SIA Study Shows Slow Early Snow Had Effect; Alpine Participants Drop 19 Percent
The 2012-13 ski season didn’t really start to roar until after the Christmas holidays, so the lack of early season snow seemed to affect all snowsports except freeskiing and telemarketing says a new study.
A just released report from SnowSports Industries America (SIA) tracked participation from 42,356 surveys of American households on their sports and leisure activities. SIA works with the Physical Activities Council on producing the report.
The report shows that overall snow sports participation was down 3 percent this past season to 19.3 million participants across all disciplines. Alpine skiing took a precipitous 19 percent drop in participation, yet still led all other disciplines with 8.2 million. Snowboarding followed with 7.4 million; freeskiing, 5.4 million; snowshoeing, 4 million; cross country skiing 3.3 million; and telemark, 2.8 million.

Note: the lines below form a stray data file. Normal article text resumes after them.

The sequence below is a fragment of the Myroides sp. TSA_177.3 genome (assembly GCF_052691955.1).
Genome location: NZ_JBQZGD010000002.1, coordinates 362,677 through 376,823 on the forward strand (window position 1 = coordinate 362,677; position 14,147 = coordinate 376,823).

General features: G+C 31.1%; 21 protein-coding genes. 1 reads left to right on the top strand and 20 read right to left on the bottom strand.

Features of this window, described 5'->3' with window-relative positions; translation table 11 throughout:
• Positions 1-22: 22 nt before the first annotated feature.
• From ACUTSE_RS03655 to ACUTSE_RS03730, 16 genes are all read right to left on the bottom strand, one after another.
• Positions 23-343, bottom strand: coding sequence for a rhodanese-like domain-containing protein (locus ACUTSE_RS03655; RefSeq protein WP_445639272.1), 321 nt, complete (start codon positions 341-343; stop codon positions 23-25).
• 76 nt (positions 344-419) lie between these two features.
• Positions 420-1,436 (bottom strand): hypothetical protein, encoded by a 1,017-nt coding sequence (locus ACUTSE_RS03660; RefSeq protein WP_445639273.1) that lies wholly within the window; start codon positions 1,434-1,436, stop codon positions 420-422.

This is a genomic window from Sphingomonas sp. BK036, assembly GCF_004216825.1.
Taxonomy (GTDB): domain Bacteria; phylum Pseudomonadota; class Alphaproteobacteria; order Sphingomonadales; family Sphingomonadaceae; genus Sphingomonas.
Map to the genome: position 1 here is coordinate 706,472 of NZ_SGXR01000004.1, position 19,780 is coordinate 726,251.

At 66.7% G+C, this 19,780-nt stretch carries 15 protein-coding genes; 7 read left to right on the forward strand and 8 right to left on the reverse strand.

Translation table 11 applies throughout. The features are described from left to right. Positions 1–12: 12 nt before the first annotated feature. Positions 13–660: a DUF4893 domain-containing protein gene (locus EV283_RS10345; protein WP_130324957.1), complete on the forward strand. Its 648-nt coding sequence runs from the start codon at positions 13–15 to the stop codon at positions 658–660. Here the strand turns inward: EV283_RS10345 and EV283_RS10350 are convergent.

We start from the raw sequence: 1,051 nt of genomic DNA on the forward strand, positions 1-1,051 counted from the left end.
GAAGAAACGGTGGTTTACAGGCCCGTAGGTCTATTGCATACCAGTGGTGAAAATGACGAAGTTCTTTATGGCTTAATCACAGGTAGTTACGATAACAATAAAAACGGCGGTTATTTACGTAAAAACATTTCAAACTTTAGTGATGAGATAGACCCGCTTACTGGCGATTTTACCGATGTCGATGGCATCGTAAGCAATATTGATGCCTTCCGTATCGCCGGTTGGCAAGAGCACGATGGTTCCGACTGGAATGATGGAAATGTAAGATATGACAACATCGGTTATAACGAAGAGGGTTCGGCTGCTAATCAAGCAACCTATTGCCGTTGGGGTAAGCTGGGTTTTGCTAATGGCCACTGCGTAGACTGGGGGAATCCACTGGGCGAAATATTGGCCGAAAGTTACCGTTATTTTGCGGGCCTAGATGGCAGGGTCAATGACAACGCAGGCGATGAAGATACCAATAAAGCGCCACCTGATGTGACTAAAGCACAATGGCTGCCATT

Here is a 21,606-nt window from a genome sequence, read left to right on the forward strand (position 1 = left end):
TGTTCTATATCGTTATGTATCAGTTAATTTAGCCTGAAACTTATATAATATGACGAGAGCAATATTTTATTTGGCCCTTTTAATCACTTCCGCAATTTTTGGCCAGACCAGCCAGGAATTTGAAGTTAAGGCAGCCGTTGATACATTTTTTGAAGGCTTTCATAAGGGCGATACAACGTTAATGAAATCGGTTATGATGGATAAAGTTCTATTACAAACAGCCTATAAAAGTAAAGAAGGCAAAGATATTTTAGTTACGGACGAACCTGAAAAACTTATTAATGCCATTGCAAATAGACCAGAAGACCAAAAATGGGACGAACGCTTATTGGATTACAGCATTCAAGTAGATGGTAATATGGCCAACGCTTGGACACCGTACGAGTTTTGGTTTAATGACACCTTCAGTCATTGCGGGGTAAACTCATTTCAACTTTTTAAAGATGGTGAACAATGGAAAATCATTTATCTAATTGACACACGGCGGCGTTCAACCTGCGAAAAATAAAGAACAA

There were several unique facts uncovered in the new survey: 62 percent of participants were male, 38 percent female; alpine and snowboarding participants made up 49 percent of all participants; 54 percent make earn than $75,000 per year; telemarkers and snowboarders participated the most; and snowboarding is the most popular snow sport with women.
Other stats of interest: 39 percent of snowboarders are under age 24; 74 percent of participants are homeowners, and the majority of skiers and snowboarders live in the Pacific Region.
Chart: SnowSports Industries America (SIA)